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Peyton Manning: 31 4th Quarter Comebacks

Last Sunday marked Peyton Manning's 31st fourth quarter comeback in his illustrious career. I guess we can now fondly look back and chuckle at all the inbred, ignorant dweebs (Bill Simmons) who openly questioned Peyton Manning's clutchness and ability to perform well under pressure. To put it in perspective folks, the supposed most "clutch player of all-time" was Joe Montana. I personally think Montana was over-rated. Not that he was bad. He was a truly great QB, but he simply wasn't as good as Dan Marino or John Elway. Montana played with Jerry Rice, Roger Craig, Brent Jones, Charles Haley, and Ronnie Lott. Elway and Marino had the likes of Mark Duper, Mark Jackson, and Ronald Humphrey for most of their careers. Take Marino or Elway, give them that talent and coaching, and they have 4 or maybe 5 rings.

But, per usual, I'm getting off topic.

Anyway, Montana, in his Hall of Fame career, had 31 4th quarter comebacks. He retired at age 38. Peyton Manning is 32, and already has 31 fourth quarter comebacks. Peyton does not play in the short, timing offense Montana played in. He plays in a down-the-field passing attack. And he calls his own plays, again, unlike Montana.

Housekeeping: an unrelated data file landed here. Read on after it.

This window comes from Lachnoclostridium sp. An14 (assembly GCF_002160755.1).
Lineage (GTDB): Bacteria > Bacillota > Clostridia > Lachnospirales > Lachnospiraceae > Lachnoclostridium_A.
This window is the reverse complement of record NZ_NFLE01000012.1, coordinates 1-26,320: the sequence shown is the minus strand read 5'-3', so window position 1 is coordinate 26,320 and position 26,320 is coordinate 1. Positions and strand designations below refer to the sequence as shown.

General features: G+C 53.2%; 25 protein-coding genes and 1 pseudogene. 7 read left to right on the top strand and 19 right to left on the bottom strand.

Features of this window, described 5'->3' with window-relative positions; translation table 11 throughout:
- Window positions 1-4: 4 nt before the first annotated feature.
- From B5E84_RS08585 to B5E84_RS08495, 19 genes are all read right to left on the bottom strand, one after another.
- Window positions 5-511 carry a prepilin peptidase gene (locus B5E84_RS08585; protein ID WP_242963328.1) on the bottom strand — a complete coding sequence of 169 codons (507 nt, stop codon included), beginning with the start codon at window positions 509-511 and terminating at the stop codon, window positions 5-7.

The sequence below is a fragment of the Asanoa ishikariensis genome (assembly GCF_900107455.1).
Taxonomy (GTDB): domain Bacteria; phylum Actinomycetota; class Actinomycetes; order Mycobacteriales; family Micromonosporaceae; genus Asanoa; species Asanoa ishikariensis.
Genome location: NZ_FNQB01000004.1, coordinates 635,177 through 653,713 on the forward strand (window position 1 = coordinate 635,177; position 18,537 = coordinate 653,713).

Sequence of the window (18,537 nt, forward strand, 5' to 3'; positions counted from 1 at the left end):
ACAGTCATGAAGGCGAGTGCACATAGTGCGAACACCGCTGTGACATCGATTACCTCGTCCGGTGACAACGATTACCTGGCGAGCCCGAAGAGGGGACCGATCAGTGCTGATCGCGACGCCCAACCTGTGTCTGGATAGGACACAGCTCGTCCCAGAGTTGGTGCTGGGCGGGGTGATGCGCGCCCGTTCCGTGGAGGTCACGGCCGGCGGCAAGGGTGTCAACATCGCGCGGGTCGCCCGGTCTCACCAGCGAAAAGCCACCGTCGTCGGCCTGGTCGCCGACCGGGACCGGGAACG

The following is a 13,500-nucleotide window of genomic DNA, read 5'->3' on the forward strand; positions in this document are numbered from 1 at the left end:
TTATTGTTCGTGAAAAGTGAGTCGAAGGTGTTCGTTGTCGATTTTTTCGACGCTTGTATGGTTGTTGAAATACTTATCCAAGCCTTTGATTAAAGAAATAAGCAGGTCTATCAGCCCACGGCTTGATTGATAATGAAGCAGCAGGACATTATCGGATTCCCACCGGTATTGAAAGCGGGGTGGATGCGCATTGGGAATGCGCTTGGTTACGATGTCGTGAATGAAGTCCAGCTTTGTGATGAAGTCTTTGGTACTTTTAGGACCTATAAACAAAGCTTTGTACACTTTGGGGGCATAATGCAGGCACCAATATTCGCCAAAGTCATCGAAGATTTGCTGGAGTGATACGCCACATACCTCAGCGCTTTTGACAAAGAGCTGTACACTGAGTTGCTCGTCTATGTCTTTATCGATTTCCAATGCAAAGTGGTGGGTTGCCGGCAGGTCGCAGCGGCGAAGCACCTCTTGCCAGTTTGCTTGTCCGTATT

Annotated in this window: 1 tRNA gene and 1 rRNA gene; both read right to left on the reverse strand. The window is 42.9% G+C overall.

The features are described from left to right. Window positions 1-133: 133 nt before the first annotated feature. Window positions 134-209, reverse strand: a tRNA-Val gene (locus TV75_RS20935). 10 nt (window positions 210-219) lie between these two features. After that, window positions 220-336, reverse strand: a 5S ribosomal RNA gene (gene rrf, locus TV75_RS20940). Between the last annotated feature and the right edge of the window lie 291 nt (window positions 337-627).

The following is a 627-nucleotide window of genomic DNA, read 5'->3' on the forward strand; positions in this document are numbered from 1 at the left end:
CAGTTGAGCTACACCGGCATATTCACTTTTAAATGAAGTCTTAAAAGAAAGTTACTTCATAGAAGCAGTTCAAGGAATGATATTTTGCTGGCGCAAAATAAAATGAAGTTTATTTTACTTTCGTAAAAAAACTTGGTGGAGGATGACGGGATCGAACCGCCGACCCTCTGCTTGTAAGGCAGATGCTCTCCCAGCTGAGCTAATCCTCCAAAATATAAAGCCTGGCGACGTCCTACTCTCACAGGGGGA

Can you tell that when someone says "Joe Montana was the best QB who ever lived," I want to rip their face off with a nail filler?

The other great clutch QB, Tom Brady, has 26 for his career. Again, morons lke Simmons have always shouted from the mountains that Brady is "more clutch" than Peyton. It was laughable then, and it is laughable now. Don't get me wrong. 26 comebacks is an amazing stat, and we here at Stampede Blue have always cheered Tom Brady's abilities (except when he plays the Colts, of course). But the fact is Brady is not "more clutch" than Peyton. Joe Montana is not more "clutch" than Peyton.

Peyton stands alone. He is money. Anyone who says otherwise can get their face introduced to the nail filler.